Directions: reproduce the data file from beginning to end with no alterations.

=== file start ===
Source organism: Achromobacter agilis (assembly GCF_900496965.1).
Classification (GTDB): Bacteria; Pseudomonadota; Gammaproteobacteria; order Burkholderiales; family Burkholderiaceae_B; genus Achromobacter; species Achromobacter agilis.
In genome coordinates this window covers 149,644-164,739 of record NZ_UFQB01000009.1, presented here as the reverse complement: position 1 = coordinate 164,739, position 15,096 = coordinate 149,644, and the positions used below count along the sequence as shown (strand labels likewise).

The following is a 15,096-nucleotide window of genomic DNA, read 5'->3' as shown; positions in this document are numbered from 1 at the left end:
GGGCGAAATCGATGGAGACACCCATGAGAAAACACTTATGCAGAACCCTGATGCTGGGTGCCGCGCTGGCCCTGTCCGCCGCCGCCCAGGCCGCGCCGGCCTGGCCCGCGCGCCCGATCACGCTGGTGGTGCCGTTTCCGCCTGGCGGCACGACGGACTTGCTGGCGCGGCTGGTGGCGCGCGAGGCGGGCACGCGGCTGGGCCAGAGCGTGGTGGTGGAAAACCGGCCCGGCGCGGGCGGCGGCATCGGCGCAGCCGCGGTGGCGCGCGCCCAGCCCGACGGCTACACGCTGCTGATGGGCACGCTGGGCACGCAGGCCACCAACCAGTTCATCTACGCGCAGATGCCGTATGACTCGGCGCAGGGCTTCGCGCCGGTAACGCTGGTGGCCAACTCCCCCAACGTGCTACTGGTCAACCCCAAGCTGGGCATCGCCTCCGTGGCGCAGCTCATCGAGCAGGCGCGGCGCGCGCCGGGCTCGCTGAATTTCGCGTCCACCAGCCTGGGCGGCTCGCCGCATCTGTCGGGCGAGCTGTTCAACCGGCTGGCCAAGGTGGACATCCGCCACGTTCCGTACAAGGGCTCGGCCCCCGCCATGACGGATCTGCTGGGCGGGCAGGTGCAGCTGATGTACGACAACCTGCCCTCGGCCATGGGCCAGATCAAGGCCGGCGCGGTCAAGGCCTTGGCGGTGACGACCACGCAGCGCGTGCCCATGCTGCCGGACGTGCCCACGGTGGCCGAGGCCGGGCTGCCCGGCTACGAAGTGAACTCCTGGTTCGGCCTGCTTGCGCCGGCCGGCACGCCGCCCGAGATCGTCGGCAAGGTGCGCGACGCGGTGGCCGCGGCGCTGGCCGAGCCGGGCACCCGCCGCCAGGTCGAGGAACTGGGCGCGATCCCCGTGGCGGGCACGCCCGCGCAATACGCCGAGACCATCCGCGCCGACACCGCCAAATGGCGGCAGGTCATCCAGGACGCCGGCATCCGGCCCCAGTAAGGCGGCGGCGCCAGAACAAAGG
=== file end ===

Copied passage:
Source organism: Achromobacter agilis (assembly GCF_900496965.1).
Classification (GTDB): Bacteria; Pseudomonadota; Gammaproteobacteria; order Burkholderiales; family Burkholderiaceae_B; genus Achromobacter; species Achromobacter agilis.
In genome coordinates this window covers 149,644-164,739 of record NZ_UFQB01000009.1, presented here as the reverse complement: position 1 = coordinate 164,739, position 15,096 = coordinate 149,644, and the positions used below count along the sequence as shown (strand labels likewise).

The following is a 15,096-nucleotide window of genomic DNA, read 5'->3' as shown; positions in this document are numbered from 1 at the left end:
GGGCGAAATCGATGGAGACACCCATGAGAAAACACTTATGCAGAACCCTGATGCTGGGTGCCGCGCTGGCCCTGTCCGCCGCCGCCCAGGCCGCGCCGGCCTGGCCCGCGCGCCCGATCACGCTGGTGGTGCCGTTTCCGCCTGGCGGCACGACGGACTTGCTGGCGCGGCTGGTGGCGCGCGAGGCGGGCACGCGGCTGGGCCAGAGCGTGGTGGTGGAAAACCGGCCCGGCGCGGGCGGCGGCATCGGCGCAGCCGCGGTGGCGCGCGCCCAGCCCGACGGCTACACGCTGCTGATGGGCACGCTGGGCACGCAGGCCACCAACCAGTTCATCTACGCGCAGATGCCGTATGACTCGGCGCAGGGCTTCGCGCCGGTAACGCTGGTGGCCAACTCCCCCAACGTGCTACTGGTCAACCCCAAGCTGGGCATCGCCTCCGTGGCGCAGCTCATCGAGCAGGCGCGGCGCGCGCCGGGCTCGCTGAATTTCGCGTCCACCAGCCTGGGCGGCTCGCCGCATCTGTCGGGCGAGCTGTTCAACCGGCTGGCCAAGGTGGACATCCGCCACGTTCCGTACAAGGGCTCGGCCCCCGCCATGACGGATCTGCTGGGCGGGCAGGTGCAGCTGATGTACGACAACCTGCCCTCGGCCATGGGCCAGATCAAGGCCGGCGCGGTCAAGGCCTTGGCGGTGACGACCACGCAGCGCGTGCCCATGCTGCCGGACGTGCCCACGGTGGCCGAGGCCGGGCTGCCCGGCTACGAAGTGAACTCCTGGTTCGGCCTGCTTGCGCCGGCCGGCACGCCGCCCGAGATCGTCGGCAAGGTGCGCGACGCGGTGGCCGCGGCGCTGGCCGAGCCGGGCACCCGCCGCCAGGTCGAGGAACTGGGCGCGATCCCCGTGGCGGGCACGCCCGCGCAATACGCCGAGACCATCCGCGCCGACACCGCCAAATGGCGGCAGGTCATCCAGGACGCCGGCATCCGGCCCCAGTAAGGCGGCGGCGCCAGAACAAAGG